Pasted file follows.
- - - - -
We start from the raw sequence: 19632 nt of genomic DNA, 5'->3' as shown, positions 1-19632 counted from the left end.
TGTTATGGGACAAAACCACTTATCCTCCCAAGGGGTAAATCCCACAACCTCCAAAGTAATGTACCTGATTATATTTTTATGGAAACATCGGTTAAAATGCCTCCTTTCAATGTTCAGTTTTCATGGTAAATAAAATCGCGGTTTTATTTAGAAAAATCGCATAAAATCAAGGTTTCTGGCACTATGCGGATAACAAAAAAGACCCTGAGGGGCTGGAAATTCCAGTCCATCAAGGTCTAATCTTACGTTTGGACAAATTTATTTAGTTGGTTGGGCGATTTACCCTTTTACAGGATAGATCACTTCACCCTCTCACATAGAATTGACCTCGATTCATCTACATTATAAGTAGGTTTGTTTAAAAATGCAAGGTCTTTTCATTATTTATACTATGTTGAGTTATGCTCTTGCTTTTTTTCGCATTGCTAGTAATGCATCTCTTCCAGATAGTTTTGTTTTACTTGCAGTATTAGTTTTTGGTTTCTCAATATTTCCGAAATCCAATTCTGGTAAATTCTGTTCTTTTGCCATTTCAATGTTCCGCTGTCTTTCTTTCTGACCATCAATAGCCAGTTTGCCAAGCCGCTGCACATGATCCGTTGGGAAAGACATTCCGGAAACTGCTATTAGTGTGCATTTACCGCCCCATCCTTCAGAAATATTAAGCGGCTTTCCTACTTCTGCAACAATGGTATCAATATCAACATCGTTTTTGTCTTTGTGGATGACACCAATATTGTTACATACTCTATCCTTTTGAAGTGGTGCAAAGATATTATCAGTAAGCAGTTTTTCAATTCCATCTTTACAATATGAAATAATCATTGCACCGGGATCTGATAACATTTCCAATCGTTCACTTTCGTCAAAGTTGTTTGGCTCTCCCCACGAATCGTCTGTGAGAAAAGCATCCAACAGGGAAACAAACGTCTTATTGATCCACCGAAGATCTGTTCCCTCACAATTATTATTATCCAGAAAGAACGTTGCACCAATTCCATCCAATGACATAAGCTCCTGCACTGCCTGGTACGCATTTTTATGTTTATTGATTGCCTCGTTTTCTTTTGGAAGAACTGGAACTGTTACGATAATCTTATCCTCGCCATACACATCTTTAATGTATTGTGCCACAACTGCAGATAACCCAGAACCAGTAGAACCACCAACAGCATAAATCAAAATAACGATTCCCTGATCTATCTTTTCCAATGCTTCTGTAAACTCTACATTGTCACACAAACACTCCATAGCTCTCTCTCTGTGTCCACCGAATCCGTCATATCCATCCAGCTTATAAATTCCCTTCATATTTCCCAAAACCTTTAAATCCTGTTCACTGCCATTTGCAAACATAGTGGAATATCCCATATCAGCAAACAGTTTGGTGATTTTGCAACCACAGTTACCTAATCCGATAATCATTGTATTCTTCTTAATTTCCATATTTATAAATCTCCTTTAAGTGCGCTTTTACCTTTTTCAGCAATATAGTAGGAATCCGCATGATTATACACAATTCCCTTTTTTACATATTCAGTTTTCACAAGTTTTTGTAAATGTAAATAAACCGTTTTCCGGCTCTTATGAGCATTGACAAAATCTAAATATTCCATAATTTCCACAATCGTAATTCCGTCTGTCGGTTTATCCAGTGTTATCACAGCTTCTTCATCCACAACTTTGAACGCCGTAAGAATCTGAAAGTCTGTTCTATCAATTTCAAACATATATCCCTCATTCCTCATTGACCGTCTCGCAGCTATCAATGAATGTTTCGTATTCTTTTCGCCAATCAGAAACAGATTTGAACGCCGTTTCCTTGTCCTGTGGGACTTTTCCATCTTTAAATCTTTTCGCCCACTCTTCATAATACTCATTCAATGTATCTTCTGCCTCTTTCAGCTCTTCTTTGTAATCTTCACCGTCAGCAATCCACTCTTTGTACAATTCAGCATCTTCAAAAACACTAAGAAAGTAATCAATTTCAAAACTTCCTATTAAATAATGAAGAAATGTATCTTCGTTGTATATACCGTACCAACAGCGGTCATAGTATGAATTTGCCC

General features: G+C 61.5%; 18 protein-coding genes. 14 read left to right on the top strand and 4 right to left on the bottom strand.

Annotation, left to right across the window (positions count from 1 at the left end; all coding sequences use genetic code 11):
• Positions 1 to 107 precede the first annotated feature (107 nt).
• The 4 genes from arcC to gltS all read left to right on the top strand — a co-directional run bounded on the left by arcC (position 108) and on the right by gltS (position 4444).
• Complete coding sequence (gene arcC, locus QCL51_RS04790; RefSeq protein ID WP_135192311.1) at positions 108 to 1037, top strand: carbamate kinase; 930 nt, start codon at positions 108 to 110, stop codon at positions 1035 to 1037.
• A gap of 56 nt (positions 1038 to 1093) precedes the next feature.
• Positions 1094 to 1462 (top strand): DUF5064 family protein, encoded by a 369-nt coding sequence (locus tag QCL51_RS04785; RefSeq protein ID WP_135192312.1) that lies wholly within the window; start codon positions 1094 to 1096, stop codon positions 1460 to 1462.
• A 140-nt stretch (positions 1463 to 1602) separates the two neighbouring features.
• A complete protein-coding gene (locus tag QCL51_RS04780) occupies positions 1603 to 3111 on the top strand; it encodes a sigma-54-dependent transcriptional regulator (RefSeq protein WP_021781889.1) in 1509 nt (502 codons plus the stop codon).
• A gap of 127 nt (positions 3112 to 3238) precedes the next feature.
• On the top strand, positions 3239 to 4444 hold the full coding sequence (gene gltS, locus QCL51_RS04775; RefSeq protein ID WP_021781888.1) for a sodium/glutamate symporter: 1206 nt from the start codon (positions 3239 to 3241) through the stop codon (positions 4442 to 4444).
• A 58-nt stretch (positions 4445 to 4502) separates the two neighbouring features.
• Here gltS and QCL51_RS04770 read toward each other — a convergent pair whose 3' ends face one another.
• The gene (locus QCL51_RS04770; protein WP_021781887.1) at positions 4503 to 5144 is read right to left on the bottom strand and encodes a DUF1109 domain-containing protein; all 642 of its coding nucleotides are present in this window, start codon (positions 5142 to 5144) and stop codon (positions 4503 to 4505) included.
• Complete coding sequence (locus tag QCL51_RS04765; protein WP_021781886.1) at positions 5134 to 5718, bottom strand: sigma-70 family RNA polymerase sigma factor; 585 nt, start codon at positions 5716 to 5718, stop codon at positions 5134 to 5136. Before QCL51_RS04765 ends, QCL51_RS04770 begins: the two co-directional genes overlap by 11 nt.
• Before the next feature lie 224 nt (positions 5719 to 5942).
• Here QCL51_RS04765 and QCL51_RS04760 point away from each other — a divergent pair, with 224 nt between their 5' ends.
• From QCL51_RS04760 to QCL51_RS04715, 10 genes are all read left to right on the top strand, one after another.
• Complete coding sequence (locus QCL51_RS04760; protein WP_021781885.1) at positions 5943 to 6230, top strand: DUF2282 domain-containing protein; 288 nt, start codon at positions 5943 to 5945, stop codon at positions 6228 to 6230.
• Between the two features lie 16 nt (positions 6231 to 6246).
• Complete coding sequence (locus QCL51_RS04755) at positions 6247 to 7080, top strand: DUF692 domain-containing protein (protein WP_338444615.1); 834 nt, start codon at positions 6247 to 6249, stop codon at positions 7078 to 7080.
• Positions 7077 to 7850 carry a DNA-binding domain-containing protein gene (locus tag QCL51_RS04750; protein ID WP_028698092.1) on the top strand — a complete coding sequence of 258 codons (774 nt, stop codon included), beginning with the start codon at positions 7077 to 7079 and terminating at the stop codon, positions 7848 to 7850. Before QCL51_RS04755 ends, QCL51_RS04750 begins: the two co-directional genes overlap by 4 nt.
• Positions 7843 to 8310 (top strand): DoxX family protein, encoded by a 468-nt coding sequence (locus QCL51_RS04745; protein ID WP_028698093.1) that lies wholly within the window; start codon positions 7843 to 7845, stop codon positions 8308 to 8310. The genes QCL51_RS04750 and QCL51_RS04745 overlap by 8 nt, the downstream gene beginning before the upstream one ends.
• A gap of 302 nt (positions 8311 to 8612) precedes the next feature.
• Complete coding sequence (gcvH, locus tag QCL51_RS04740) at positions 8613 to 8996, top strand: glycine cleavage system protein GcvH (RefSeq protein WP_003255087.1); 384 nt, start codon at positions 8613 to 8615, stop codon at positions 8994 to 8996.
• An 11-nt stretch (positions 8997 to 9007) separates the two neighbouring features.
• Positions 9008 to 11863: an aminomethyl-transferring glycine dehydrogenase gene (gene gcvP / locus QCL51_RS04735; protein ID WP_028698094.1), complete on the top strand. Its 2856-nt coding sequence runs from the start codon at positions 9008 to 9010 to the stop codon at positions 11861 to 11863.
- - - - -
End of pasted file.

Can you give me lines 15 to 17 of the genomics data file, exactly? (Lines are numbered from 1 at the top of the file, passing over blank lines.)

• Here gltS and QCL51_RS04770 read toward each other — a convergent pair whose 3' ends face one another.
• The gene (locus QCL51_RS04770; protein WP_021781887.1) at positions 4503 to 5144 is read right to left on the bottom strand and encodes a DUF1109 domain-containing protein; all 642 of its coding nucleotides are present in this window, start codon (positions 5142 to 5144) and stop codon (positions 4503 to 4505) included.
• Complete coding sequence (locus tag QCL51_RS04765; protein WP_021781886.1) at positions 5134 to 5718, bottom strand: sigma-70 family RNA polymerase sigma factor; 585 nt, start codon at positions 5716 to 5718, stop codon at positions 5134 to 5136. Before QCL51_RS04765 ends, QCL51_RS04770 begins: the two co-directional genes overlap by 11 nt.